If you google that question most of what you get are explanations of why God allows so much suffering and proofs of God’s existence. For locations you get only: “everywhere” or in a “different dimension” or “hidden” or “inside you”; I have not found anything more specific. This is unfortunate because knowing where God is could reveal much about what God is. We can learn where he is by examining how he got there, a subject about which we do have some knowledge.

   Our species has a powerful need to find reasons, to know how and why. Many conditions and events have no obvious explanation and are attributed, by some people, to unseen, mysterious powers. In antiquity, before the dawn of science, such happenings were very pervasive. To explain them various spirits with magical abilities were imagined. These spirits were mostly capricious, fearful and demanding. Often icon surrogates of them were made. Rituals, aided by the placebo effect, were invented to influence, cajole or placate them.

As societies became larger and more complex spirits morphed into gods; rituals morphed into worship and religions were born. Usually one god was imagined to be more powerful and was more venerated or feared than the others. For the Abramic religions -- Judaism, Christianity and Islam -- the supreme god became God. The remaining gods were eventually abolished, to be replaced, in Christianity and Islam, by angels.  

The important takeaway is this: all of these spirits, gods, God and angels are not existent entities; they live only in human minds; they are mere figments of imagination, which, unlike reality, is unconstrained. 

In this context it is worth noting that throughout “A History of God (Random House, 1993)* -- the excellent seminal book by Karen Armstrong, who is not an atheist -- gods and God, as well as spirits, are treated as concepts  not as actual beings.

These days, even though almost all of what once bewildered our ancestors is now explained or at least explainable, most people still believe there is a God of some kind. However, when they are questioned for details, one finds a plethora of God characteristics and versions, from the creator-supervisor of the universe and everything in it (who is demanding, loving, caring and trustworthy or demanding, jealous, vengeful and capricious or both); to a mere initiator of the universe; to an unknowable supernatural “something”. In short, God is whatever its believers-cum-creators concoct.

So, God, gods, angels, etc exist in human minds, no where else, especially not in any genes. They, and deeds attributed to them, are imagination supported by (usually willful) ignorance, nothing more.

* You can find a free PDF file by googling “a history of god pdf”


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That's sums it up pretty nicely, Giddian.

It's so easy to trace the evolution of human spirituality from animism to anthropomorphism to polytheism to monotheism. When believers learn of this history of spirituality, it takes (as you stated) willful ignorance to gloss over the implications for their beliefs.

Willful ignorance . . . denial . . . whatever you want to call it, it's the laziest possible response to cognitive dissonance. If only there were a way to make people think . . .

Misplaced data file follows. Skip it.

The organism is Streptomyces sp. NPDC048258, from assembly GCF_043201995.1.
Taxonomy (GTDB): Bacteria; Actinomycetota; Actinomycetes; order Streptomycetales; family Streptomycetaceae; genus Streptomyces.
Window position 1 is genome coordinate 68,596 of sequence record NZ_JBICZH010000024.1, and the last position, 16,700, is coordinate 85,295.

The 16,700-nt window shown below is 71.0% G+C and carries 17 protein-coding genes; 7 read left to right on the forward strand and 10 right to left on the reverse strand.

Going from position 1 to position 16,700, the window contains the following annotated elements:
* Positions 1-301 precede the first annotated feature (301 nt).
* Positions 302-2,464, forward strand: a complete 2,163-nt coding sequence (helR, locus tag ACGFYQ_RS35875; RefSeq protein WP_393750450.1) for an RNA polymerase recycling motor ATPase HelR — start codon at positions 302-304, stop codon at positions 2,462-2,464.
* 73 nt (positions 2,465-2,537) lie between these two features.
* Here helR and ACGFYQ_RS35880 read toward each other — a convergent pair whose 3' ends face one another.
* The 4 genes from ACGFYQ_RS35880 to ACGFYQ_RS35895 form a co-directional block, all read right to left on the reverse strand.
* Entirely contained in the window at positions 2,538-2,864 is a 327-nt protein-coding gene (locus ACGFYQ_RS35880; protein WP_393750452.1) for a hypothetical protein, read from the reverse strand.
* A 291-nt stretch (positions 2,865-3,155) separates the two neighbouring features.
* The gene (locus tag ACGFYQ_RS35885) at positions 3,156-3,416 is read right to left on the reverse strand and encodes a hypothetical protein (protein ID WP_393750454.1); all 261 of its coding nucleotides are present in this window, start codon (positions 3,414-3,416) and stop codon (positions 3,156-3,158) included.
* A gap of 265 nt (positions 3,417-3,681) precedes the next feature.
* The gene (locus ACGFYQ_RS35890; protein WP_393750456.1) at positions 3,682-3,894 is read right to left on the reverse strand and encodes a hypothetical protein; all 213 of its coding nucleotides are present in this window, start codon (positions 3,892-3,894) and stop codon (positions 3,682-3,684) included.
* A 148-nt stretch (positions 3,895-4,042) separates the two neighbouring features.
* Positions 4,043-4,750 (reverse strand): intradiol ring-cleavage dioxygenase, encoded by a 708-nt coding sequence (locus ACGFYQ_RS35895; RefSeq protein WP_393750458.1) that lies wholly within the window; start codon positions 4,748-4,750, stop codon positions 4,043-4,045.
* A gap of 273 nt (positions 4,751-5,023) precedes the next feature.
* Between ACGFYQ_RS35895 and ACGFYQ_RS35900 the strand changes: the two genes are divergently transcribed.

I think our gods are in our genes.  Humans have such a strong proclivity for theory of mind that, such as everything looking like a nail to one with a hammer, we perceive every problem as a consciousness.  We beg objects not to fall over, we become angry with tools and throw them, and when rain finally falls on a hot day we let look up and sigh, "thank you!"

Theory of mind indeed! Have you been reading Jesse Bering's The Belief Instinct ?  I think his evolutionary theories are a bit shaky, but the psychology (his field) is rock solid. The great read if you haven't. As a rare contributor but frequent reader of these blogs, I have always been impressed by your intelligent responses and creative wit, Heather. Was that really you I found on the beer brewers blog? Ah, if only I were a much, much younger man....... 

Thanks.  It really was me you found on the beer brewers blog - one of my favorite hobbies.

I never visited the beer brewers blog but really like beer. Lets be friends.

It's not gods; it's the need to find explanations when causes can not be identified. That leads to magical thinking. Genes aren't needed.

I'm sorry you don't interpret metaphor.  To be more specific, our propensity for believing in gods is something that lies within our genes - the coming together of various aspects of our evolutionary psychology leads us to magical thinking.  Genes are a part of it.

It seems to me that “gods” is a poor choice as metaphor for magical thinking. Tea Party nuts and similar fanatics, as well as less fanatical religious people and agnostics, are quite comfortable with the notion that “God is inside” them. That’s what they take away from “gods are in our genes”. We should not be encouraging such fantasies.

I'm not encouraging fantasies - I'm acknowledging the scientific observation that we are genetically predisposed to magical thinking; and that includes religious thought as well as gods.

Wasn't the seal of Solomon supposed to have the true name and location of god on it? The true name's not much of a secret but what if it had some kind of astronomical coordinates written on it, and it pointed to a star system, and we went there in the year 3099, to find there's a planet with all our lost loved ones reduced to mindless bliss, and angels and a Wizard-of-Oz god of Abraham behind the whole operation?

Call Bruckenheimer - that rox!

Replying to Lewal: Thank you for your comment. Evidently you don't agree with the conclusion of the article or, perhaps you're just showing your open mindedness. You should be careful though; excessive open mindedness can cause spillage of brains.


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